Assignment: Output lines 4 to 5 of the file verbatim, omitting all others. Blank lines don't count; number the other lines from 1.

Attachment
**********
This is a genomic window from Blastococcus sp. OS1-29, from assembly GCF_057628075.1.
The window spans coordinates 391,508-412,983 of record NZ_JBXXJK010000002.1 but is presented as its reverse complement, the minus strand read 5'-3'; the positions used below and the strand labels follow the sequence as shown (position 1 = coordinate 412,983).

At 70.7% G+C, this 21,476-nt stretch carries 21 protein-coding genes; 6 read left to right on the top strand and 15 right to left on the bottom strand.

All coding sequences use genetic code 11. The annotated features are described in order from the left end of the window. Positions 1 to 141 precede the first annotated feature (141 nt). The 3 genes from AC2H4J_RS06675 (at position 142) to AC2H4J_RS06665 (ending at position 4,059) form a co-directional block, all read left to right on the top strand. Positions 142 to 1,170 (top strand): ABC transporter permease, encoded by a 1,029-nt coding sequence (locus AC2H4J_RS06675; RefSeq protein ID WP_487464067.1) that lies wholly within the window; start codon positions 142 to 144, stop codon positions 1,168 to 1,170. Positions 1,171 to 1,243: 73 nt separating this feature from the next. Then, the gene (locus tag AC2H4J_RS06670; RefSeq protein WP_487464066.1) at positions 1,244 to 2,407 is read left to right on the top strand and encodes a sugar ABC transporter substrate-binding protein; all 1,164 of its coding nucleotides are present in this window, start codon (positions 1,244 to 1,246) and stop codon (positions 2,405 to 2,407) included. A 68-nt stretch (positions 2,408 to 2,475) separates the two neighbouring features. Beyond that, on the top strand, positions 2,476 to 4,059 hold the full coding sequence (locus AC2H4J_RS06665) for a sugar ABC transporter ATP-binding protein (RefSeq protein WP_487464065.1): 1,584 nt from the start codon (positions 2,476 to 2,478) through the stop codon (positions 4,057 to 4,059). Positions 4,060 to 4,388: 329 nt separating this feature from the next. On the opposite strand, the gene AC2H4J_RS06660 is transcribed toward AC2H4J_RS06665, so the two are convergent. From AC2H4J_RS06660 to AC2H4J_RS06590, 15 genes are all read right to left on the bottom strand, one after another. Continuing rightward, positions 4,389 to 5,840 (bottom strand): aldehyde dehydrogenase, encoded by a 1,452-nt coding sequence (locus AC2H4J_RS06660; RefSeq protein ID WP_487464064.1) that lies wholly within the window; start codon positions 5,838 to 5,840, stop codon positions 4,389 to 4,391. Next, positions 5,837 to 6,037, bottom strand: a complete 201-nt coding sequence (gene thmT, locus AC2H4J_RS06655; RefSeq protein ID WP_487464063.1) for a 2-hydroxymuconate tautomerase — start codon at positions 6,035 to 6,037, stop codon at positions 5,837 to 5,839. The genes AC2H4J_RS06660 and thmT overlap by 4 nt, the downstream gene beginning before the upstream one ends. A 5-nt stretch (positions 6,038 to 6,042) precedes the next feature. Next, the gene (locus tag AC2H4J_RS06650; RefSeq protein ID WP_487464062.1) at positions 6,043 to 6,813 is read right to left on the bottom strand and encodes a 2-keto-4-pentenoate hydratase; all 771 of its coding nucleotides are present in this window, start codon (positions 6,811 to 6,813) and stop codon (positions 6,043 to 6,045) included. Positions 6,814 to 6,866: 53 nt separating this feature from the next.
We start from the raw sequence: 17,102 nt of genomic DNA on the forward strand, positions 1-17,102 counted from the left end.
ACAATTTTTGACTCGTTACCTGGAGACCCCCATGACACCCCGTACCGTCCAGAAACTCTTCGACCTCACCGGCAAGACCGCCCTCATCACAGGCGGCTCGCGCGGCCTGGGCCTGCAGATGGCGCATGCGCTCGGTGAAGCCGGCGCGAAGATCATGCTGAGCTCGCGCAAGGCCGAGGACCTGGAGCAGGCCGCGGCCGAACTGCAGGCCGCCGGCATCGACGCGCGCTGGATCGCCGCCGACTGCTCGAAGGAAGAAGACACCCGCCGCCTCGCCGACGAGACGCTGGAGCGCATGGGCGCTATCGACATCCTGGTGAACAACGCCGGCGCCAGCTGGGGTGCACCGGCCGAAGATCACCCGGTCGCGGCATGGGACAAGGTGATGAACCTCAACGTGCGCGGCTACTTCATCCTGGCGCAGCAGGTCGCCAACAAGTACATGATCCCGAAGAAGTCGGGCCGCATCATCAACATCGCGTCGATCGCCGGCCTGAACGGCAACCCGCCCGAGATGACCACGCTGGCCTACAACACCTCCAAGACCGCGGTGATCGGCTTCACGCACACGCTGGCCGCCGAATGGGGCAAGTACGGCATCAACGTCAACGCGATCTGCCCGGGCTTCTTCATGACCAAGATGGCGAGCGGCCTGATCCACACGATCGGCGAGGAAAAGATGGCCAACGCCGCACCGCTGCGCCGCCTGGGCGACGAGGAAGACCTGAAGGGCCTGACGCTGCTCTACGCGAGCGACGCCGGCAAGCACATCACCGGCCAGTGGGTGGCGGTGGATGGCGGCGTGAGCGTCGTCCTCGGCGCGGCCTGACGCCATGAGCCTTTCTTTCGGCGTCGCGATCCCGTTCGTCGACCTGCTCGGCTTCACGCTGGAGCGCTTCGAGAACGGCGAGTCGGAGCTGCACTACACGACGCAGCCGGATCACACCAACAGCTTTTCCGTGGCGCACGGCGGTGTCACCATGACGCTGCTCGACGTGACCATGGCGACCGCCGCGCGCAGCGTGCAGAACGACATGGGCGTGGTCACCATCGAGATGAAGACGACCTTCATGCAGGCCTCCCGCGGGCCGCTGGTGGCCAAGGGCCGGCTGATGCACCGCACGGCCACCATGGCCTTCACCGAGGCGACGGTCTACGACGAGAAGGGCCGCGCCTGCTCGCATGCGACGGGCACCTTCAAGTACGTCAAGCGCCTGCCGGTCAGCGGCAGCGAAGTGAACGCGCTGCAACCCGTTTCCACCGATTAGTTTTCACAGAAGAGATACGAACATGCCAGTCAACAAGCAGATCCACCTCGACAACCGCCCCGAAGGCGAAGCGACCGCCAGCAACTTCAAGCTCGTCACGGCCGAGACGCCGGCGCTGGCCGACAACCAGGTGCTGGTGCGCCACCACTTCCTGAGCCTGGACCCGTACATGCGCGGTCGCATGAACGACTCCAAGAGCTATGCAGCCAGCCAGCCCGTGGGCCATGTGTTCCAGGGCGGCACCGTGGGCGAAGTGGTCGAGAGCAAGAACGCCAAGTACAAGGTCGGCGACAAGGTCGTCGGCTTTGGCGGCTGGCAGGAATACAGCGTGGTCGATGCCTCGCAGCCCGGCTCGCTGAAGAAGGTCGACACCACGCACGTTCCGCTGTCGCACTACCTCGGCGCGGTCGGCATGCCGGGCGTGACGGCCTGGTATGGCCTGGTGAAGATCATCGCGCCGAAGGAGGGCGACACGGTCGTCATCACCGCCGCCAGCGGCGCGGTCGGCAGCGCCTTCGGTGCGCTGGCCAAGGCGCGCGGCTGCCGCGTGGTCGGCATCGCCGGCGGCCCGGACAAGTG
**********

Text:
All coding sequences use genetic code 11. The annotated features are described in order from the left end of the window. Positions 1 to 141 precede the first annotated feature (141 nt). The 3 genes from AC2H4J_RS06675 (at position 142) to AC2H4J_RS06665 (ending at position 4,059) form a co-directional block, all read left to right on the top strand. Positions 142 to 1,170 (top strand): ABC transporter permease, encoded by a 1,029-nt coding sequence (locus AC2H4J_RS06675; RefSeq protein ID WP_487464067.1) that lies wholly within the window; start codon positions 142 to 144, stop codon positions 1,168 to 1,170. Positions 1,171 to 1,243: 73 nt separating this feature from the next. Then, the gene (locus tag AC2H4J_RS06670; RefSeq protein WP_487464066.1) at positions 1,244 to 2,407 is read left to right on the top strand and encodes a sugar ABC transporter substrate-binding protein; all 1,164 of its coding nucleotides are present in this window, start codon (positions 1,244 to 1,246) and stop codon (positions 2,405 to 2,407) included. A 68-nt stretch (positions 2,408 to 2,475) separates the two neighbouring features. Beyond that, on the top strand, positions 2,476 to 4,059 hold the full coding sequence (locus AC2H4J_RS06665) for a sugar ABC transporter ATP-binding protein (RefSeq protein WP_487464065.1): 1,584 nt from the start codon (positions 2,476 to 2,478) through the stop codon (positions 4,057 to 4,059). Positions 4,060 to 4,388: 329 nt separating this feature from the next. On the opposite strand, the gene AC2H4J_RS06660 is transcribed toward AC2H4J_RS06665, so the two are convergent. From AC2H4J_RS06660 to AC2H4J_RS06590, 15 genes are all read right to left on the bottom strand, one after another. Continuing rightward, positions 4,389 to 5,840 (bottom strand): aldehyde dehydrogenase, encoded by a 1,452-nt coding sequence (locus AC2H4J_RS06660; RefSeq protein ID WP_487464064.1) that lies wholly within the window; start codon positions 5,838 to 5,840, stop codon positions 4,389 to 4,391. Next, positions 5,837 to 6,037, bottom strand: a complete 201-nt coding sequence (gene thmT, locus AC2H4J_RS06655; RefSeq protein ID WP_487464063.1) for a 2-hydroxymuconate tautomerase — start codon at positions 6,035 to 6,037, stop codon at positions 5,837 to 5,839. The genes AC2H4J_RS06660 and thmT overlap by 4 nt, the downstream gene beginning before the upstream one ends. A 5-nt stretch (positions 6,038 to 6,042) precedes the next feature. Next, the gene (locus tag AC2H4J_RS06650; RefSeq protein ID WP_487464062.1) at positions 6,043 to 6,813 is read right to left on the bottom strand and encodes a 2-keto-4-pentenoate hydratase; all 771 of its coding nucleotides are present in this window, start codon (positions 6,811 to 6,813) and stop codon (positions 6,043 to 6,045) included. Positions 6,814 to 6,866: 53 nt separating this feature from the next.
We start from the raw sequence: 17,102 nt of genomic DNA on the forward strand, positions 1-17,102 counted from the left end.